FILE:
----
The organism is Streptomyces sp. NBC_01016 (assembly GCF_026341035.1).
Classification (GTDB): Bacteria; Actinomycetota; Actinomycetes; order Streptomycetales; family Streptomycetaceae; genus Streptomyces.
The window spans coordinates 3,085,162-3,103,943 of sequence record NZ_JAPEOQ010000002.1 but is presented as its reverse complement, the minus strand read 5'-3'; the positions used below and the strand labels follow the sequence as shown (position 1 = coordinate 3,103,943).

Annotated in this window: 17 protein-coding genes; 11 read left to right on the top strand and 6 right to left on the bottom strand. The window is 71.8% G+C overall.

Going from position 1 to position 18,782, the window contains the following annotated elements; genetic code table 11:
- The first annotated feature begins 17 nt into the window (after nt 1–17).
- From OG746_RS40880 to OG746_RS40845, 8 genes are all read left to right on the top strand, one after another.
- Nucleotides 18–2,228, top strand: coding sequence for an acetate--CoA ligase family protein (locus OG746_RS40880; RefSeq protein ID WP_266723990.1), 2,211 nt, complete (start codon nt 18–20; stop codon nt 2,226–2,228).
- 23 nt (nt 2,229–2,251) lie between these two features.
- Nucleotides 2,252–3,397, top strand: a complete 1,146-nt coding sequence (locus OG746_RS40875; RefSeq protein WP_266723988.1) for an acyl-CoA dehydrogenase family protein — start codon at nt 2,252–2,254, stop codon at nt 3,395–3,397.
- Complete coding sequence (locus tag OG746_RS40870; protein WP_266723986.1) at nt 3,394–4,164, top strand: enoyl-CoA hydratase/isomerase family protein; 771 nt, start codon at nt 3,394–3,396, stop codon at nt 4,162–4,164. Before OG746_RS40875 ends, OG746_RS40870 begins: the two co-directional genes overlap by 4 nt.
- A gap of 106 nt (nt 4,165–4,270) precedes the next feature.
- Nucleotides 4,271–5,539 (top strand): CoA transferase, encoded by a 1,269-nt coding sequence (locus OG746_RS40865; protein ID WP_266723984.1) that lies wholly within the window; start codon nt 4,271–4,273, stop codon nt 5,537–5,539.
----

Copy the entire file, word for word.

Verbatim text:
The organism is Streptomyces sp. NBC_01016 (assembly GCF_026341035.1).
Classification (GTDB): Bacteria; Actinomycetota; Actinomycetes; order Streptomycetales; family Streptomycetaceae; genus Streptomyces.
The window spans coordinates 3,085,162-3,103,943 of sequence record NZ_JAPEOQ010000002.1 but is presented as its reverse complement, the minus strand read 5'-3'; the positions used below and the strand labels follow the sequence as shown (position 1 = coordinate 3,103,943).

Annotated in this window: 17 protein-coding genes; 11 read left to right on the top strand and 6 right to left on the bottom strand. The window is 71.8% G+C overall.

Going from position 1 to position 18,782, the window contains the following annotated elements; genetic code table 11:
- The first annotated feature begins 17 nt into the window (after nt 1–17).
- From OG746_RS40880 to OG746_RS40845, 8 genes are all read left to right on the top strand, one after another.
- Nucleotides 18–2,228, top strand: coding sequence for an acetate--CoA ligase family protein (locus OG746_RS40880; RefSeq protein ID WP_266723990.1), 2,211 nt, complete (start codon nt 18–20; stop codon nt 2,226–2,228).
- 23 nt (nt 2,229–2,251) lie between these two features.
- Nucleotides 2,252–3,397, top strand: a complete 1,146-nt coding sequence (locus OG746_RS40875; RefSeq protein WP_266723988.1) for an acyl-CoA dehydrogenase family protein — start codon at nt 2,252–2,254, stop codon at nt 3,395–3,397.
- Complete coding sequence (locus tag OG746_RS40870; protein WP_266723986.1) at nt 3,394–4,164, top strand: enoyl-CoA hydratase/isomerase family protein; 771 nt, start codon at nt 3,394–3,396, stop codon at nt 4,162–4,164. Before OG746_RS40875 ends, OG746_RS40870 begins: the two co-directional genes overlap by 4 nt.
- A gap of 106 nt (nt 4,165–4,270) precedes the next feature.
- Nucleotides 4,271–5,539 (top strand): CoA transferase, encoded by a 1,269-nt coding sequence (locus OG746_RS40865; protein ID WP_266723984.1) that lies wholly within the window; start codon nt 4,271–4,273, stop codon nt 5,537–5,539.